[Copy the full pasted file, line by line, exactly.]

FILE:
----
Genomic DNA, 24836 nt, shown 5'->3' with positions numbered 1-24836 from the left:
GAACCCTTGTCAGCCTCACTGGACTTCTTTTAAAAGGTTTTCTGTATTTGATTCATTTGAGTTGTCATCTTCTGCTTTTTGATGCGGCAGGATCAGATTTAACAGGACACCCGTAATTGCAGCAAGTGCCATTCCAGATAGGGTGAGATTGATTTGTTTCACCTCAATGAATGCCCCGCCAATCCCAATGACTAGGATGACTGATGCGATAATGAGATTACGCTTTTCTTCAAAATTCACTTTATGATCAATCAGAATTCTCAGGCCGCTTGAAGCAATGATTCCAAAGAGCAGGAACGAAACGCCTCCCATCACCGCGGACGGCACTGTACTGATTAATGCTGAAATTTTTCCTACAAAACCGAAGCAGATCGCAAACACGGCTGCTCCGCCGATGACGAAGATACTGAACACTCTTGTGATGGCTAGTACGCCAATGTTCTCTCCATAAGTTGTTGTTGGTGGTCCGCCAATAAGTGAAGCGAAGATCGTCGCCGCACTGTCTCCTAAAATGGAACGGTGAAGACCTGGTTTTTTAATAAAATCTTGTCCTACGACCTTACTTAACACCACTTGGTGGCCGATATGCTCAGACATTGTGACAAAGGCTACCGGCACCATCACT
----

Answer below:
Genomic DNA, 24836 nt, shown 5'->3' with positions numbered 1-24836 from the left:
GAACCCTTGTCAGCCTCACTGGACTTCTTTTAAAAGGTTTTCTGTATTTGATTCATTTGAGTTGTCATCTTCTGCTTTTTGATGCGGCAGGATCAGATTTAACAGGACACCCGTAATTGCAGCAAGTGCCATTCCAGATAGGGTGAGATTGATTTGTTTCACCTCAATGAATGCCCCGCCAATCCCAATGACTAGGATGACTGATGCGATAATGAGATTACGCTTTTCTTCAAAATTCACTTTATGATCAATCAGAATTCTCAGGCCGCTTGAAGCAATGATTCCAAAGAGCAGGAACGAAACGCCTCCCATCACCGCGGACGGCACTGTACTGATTAATGCTGAAATTTTTCCTACAAAACCGAAGCAGATCGCAAACACGGCTGCTCCGCCGATGACGAAGATACTGAACACTCTTGTGATGGCTAGTACGCCAATGTTCTCTCCATAAGTTGTTGTTGGTGGTCCGCCAATAAGTGAAGCGAAGATCGTCGCCGCACTGTCTCCTAAAATGGAACGGTGAAGACCTGGTTTTTTAATAAAATCTTGTCCTACGACCTTACTTAACACCACTTGGTGGCCGATATGCTCAGACATTGTGACAAAGGCTACCGGCACCATCACT